He said marriages are arranged by a pastor, and even jobs are restricted by the church. Non-permissible jobs include policeman, political office, TV repairman, doctor, nurse, pharmacist, distant trucker, military, attorney or judge, stock market or any job in a restricted place such as a casino, restaurant or salon.
Men and boys are expected to wear long, dark pants, shirts to the wrist with the collar button shut and a vest. No jeans, tuxedos or ties are allowed.
Women and girls are expected to wear dresses to the ankle, sleeves to the wrists, a vest, hair never cut or trimmed and always in a bun, never any lace or the color red. Pajamas should have the same level of modesty.
Tocholke said these clothing restrictions were always in effect, even on the hottest days of the summer.
The Church of God Restoration has seen its share of controversy, including allegations of child abuse and the use of “divine healing” instead of traditional medical treatment.
In 2001, seven children were removed from a Church of God Restoration home in Aylmer, Ontario by welfare officials who alleged that the children were being beaten.
According to the March 3, 2002 edition of The Canadian Press, the children were returned about three weeks later after their parents agreed, on an interim basis, to refrain from physical discipline and to seek medical care when necessary.
In Tocholke’s book, he describes a time when he held his five-year-old son down for at least two hours while his wife allegedly spanked him with a stick between 300-500 times. He said he had never seen such a bruising in his life.
Tocholke said from that point on, he was convinced that the church’s teachings, especially on discipline, were wrong.
“The cult taught that the parent must break the will of the child,” Tocholke wrote. “If they don’t break the child’s strong will when they are young, the child will be of no use later. When a child breaks or violates a rule, there is a discipline that the child must willfully submit to. They must on their own bend over the bed, chair or sofa to receive their designated swats. Any wrestling and swatting prior to that is extra punishment for their violation.”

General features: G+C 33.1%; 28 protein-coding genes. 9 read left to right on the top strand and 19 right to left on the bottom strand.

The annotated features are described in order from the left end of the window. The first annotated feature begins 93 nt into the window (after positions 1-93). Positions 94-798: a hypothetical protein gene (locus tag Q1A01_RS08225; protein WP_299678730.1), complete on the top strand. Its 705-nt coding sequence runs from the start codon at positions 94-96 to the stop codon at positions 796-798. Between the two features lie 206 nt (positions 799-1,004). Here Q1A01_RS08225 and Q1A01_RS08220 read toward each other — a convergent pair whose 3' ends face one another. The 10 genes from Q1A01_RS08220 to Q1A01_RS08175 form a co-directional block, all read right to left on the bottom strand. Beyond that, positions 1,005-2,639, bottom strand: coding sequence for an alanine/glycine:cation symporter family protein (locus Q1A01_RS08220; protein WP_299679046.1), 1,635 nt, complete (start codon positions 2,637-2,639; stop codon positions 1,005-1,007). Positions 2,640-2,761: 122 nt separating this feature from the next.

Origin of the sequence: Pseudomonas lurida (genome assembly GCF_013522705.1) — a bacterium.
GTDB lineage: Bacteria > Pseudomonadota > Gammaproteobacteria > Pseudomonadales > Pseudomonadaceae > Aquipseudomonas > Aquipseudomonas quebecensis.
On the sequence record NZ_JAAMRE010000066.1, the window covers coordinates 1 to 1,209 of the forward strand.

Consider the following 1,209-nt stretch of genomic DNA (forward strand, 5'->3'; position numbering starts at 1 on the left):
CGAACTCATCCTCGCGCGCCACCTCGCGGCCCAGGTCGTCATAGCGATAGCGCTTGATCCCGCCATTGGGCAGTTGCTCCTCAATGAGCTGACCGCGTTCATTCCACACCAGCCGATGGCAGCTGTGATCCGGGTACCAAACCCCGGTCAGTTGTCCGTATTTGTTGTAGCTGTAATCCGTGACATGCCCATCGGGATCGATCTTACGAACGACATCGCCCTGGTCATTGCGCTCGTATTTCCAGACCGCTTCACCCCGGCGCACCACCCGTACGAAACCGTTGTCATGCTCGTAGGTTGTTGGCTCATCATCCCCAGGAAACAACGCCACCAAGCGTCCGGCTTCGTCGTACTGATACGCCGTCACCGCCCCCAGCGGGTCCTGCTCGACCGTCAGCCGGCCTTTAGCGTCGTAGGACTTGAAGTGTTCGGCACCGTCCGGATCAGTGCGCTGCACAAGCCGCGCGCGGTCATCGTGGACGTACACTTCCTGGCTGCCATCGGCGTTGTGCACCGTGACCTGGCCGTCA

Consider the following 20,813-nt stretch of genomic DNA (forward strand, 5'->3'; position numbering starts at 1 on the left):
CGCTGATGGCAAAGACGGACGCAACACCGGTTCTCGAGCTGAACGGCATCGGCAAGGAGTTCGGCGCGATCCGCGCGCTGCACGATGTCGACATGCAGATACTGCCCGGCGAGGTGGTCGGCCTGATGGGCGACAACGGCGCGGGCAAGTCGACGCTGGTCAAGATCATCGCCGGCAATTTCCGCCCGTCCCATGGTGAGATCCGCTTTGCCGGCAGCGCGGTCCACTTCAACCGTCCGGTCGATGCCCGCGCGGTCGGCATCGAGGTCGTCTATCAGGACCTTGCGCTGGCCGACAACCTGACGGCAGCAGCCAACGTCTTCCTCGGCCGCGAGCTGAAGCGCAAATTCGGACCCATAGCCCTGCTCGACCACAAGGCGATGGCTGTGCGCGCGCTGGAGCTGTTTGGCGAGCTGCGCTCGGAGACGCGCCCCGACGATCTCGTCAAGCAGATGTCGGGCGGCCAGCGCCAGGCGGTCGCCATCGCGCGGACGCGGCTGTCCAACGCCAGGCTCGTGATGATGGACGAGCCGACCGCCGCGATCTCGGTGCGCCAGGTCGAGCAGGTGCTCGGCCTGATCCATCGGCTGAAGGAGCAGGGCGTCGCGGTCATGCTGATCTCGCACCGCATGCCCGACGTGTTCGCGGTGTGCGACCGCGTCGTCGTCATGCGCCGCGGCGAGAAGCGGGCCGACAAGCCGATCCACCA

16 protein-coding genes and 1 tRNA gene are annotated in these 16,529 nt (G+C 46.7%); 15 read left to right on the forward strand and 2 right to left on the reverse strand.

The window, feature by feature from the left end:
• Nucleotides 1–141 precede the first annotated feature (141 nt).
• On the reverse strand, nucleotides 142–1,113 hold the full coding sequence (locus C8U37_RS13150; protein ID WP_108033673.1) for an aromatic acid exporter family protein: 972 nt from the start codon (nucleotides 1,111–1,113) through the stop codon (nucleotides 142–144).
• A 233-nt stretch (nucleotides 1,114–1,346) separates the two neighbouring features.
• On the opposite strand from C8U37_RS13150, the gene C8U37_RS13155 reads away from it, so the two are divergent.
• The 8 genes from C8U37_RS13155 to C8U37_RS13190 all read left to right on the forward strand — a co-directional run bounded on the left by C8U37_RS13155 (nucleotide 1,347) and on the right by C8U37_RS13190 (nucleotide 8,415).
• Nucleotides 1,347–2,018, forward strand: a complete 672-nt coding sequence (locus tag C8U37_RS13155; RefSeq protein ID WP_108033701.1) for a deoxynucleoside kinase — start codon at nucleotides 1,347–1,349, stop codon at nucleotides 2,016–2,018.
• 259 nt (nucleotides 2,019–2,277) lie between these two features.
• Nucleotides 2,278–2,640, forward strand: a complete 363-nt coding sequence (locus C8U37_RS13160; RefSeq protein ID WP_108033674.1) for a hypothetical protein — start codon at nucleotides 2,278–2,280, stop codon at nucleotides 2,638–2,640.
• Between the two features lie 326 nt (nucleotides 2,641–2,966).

David, Tocholke’s second oldest son, a soft-spoken young man who will be 21 in February, said after leaving the congregation at age 16, he realized that something wasn’t right.
“It didn’t seem like it was abuse when we were in the group, but then after we got out and looked back at it, it was like, ‘yeah, that was child abuse,’” he said. “There was too much black and blue and for the smallest things too.”
Phone calls and e-mails from the Pine City Pioneer to the Church of God Restoration for a response to Tocholke’s allegations were not returned.
A new chapter
David said he talks to his mother, brothers and sisters often. He said although his relationship with them is pretty good, his mother constantly tells him that they are praying for him and his brother.
“I still believe in God and stuff, but that group is way too strict,” he said.
As for Tocholke, he hasn’t seen five of his children since June. Although that has been hard on him, he is doing what he can to get through it, and getting his book published recently has helped.
“My family has been destroyed, so I can’t do much about that anymore,” Tocholke said. “I pity the ones that are naive and just slowly slide into it.”
• Tocholke’s book is available at authorhouse.com by searching Tocholke’s name.